69: How about from the guitarist’s side. Were you further influenced by hide?
MASATO: Right. Originally, I loved hide since I was little, since I started guitar. Having gotten the chance, I’ve continued playing all this time. However, there aren’t many big opportunities like this. I feel like I’ve finally gotten closer to hide. This period made me strongly feel that I must try even harder.
69: Sounds like it was inspirational.
TAKA MASATO: It was very inspirational.

69: Taka, what was your favorite number in the musical?
TAKA: My favorite number, hmmm… Rather than feeling good, the song I was most honored to sing was the ballad called “FLAME.” The arrangement in the musical was done with piano. In the middle of the musical’s run, the earthquake happened. The run continued, and there was this one phrase… I completely forget. [Laugh]
MASATO: Keep trying. [Laugh]
TAKA: Oh! There’s a part that goes “kareru made aruite yuku dake” (Just keep walking until it falls apart.) with an English phrase, but… “Life is going on, kareru made aruite yuku dake.” There’s a song like that and a phrase that supports the basis of it, that goes “iroiro na koto ga arundakedo, soredemo aruite mae ni susunde iku dake.” (A lot of things happen, but despite that, just walk on forward and keep moving on.) The timing was quite amazing and made me feel more than usual that this was a very special song. Being able to sing that song at such a time, I felt very grateful and I felt that I was also rescued by it. Yeah, so it became a very important song in my life.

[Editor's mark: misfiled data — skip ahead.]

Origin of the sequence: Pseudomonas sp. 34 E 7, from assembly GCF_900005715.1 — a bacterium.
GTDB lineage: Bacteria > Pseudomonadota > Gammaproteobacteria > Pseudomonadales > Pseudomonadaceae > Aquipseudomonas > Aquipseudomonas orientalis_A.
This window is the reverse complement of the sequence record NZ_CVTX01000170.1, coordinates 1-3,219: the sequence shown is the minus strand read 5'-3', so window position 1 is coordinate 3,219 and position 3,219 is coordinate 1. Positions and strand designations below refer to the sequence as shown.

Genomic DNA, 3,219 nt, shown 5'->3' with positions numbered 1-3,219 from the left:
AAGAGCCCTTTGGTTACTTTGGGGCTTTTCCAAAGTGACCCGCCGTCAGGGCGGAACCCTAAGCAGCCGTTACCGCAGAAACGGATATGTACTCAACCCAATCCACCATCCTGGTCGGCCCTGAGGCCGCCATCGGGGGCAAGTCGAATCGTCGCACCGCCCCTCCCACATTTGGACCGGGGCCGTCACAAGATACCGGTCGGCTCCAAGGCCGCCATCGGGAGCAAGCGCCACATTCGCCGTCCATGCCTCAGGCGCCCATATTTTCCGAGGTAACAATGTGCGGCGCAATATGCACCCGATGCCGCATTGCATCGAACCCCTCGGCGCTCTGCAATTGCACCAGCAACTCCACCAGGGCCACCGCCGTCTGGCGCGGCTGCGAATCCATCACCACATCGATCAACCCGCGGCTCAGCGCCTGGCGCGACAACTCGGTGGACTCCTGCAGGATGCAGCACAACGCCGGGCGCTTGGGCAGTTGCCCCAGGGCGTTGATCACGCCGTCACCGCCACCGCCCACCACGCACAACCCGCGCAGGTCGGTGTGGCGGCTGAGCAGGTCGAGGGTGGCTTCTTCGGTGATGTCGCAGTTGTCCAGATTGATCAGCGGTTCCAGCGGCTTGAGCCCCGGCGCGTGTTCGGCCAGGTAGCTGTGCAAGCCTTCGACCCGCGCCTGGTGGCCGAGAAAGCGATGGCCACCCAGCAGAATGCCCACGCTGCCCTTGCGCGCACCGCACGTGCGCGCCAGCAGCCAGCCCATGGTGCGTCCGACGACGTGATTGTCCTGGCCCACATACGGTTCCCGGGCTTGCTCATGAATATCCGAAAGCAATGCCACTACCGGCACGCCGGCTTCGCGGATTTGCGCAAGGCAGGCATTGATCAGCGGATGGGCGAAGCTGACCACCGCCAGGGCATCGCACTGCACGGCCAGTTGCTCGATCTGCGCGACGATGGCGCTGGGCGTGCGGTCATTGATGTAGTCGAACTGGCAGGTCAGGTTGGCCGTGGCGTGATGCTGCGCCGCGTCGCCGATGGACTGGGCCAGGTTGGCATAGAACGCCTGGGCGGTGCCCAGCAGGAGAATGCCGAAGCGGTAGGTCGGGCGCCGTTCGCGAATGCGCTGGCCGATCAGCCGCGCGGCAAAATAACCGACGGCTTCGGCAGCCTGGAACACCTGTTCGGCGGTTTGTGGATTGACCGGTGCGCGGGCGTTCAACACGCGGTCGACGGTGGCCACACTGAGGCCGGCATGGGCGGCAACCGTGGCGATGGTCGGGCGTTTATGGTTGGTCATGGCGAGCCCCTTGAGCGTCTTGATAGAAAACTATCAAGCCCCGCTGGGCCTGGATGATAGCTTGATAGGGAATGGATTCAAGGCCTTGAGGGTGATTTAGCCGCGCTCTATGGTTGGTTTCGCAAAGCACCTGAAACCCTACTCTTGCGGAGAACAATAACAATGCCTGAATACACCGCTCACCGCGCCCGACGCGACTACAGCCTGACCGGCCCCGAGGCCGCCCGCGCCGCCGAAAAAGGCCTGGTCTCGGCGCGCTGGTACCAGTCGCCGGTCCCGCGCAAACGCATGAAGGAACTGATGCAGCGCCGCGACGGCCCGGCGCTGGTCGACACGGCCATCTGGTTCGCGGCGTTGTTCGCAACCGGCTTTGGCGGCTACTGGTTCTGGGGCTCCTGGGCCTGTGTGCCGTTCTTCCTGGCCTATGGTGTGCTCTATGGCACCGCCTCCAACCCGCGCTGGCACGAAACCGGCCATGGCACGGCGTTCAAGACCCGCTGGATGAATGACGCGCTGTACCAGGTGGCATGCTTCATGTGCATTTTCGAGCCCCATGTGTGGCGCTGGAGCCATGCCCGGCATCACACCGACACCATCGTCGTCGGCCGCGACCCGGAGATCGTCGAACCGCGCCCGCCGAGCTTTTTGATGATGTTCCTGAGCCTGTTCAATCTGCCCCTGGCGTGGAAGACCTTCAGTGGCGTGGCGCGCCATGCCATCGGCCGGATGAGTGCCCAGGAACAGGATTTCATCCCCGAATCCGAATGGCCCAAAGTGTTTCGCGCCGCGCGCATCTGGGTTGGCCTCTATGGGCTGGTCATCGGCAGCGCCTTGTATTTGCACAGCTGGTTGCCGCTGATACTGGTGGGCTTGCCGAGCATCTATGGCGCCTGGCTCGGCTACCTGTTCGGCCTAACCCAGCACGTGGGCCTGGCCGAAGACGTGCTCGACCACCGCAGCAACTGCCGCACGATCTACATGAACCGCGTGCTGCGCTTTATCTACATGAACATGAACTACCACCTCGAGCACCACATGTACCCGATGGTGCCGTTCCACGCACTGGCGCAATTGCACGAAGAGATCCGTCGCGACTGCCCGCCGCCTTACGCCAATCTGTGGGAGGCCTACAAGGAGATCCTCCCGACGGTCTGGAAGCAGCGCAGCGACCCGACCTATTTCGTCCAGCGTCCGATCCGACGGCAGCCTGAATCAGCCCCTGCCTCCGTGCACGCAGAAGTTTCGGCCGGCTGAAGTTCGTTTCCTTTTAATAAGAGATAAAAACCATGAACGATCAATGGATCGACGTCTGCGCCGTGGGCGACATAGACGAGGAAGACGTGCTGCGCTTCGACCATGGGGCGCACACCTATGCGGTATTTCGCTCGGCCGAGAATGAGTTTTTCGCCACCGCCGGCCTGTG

69: Did you feel a difference between musicals and lives?
MASATO: Well, there’s no call and response, for one thing.
TAKA: That’s true. Of course, the crowd are sitting and watching, too.

69: Do the hide fans who went to see the musical, sometimes show up at defspiral’s shows?
 TAKA: I wonder. Well, it was a long string of performances, so I think a lot of people came to know about and become interested in us.

69:  A lot of your song titles are in English although the content is mainly Japanese. Why do you prefer English for your titles?
MASATO: It sounds cool.
TAKA: Well, Japanese people have a fascination with it. I often use English vocabulary I already know. Of course, we can write in katakana instead of English letters, but I really don’t see it any differently from Japanese. For example, you could say “Twilight…” Wait, “Twilight” is in katakana. [Laugh] “Revolver” is a word I know well, it’s not like I made a choice whether to say it in English or Japanese. I don’t even know what to call a revolver in Japanese. I don’t even think about it.
69: As you said, “Twilight” is written in katakana, not English. Did the decision to write it that way have anything to do with the recent, over-popular vampire movie?
TAKA: [laugh] We didn’t really take notice of it.

69: Your first release as defspiral, also included on the album, is “Dive into the Mirror” which was the theme song for Kamen Rider Dragon Knight. Are there any Kamen Rider fans among the band?
TAKA: None of us are particularly ‘fans’ but we all grew up with it since we were kids. It’s a normal part of our lives. Even though it’s still going on today.
69: Did you watch the show? What did you think of an American produced Kamen Rider?
TAKA: I watched it! Every week! Seeing an American-made Kamen Rider-
MASATO: It was a strange feeling.
TAKA: It felt more like sci-fi than the Japanese Kamen Rider.
 MASATO: Kind of like watching a movie.

69: Can you tell us about the collaboration bracelet now on sale?
TAKA: A collaboration designer offered us a few different options and from those we chose one to add our logo to. It’s being sold at concerts, at the store, and also online.

69: Having debuted with Kamen Rider, starred in a musical and released your first full album, what goals do you have for defspiral’s future?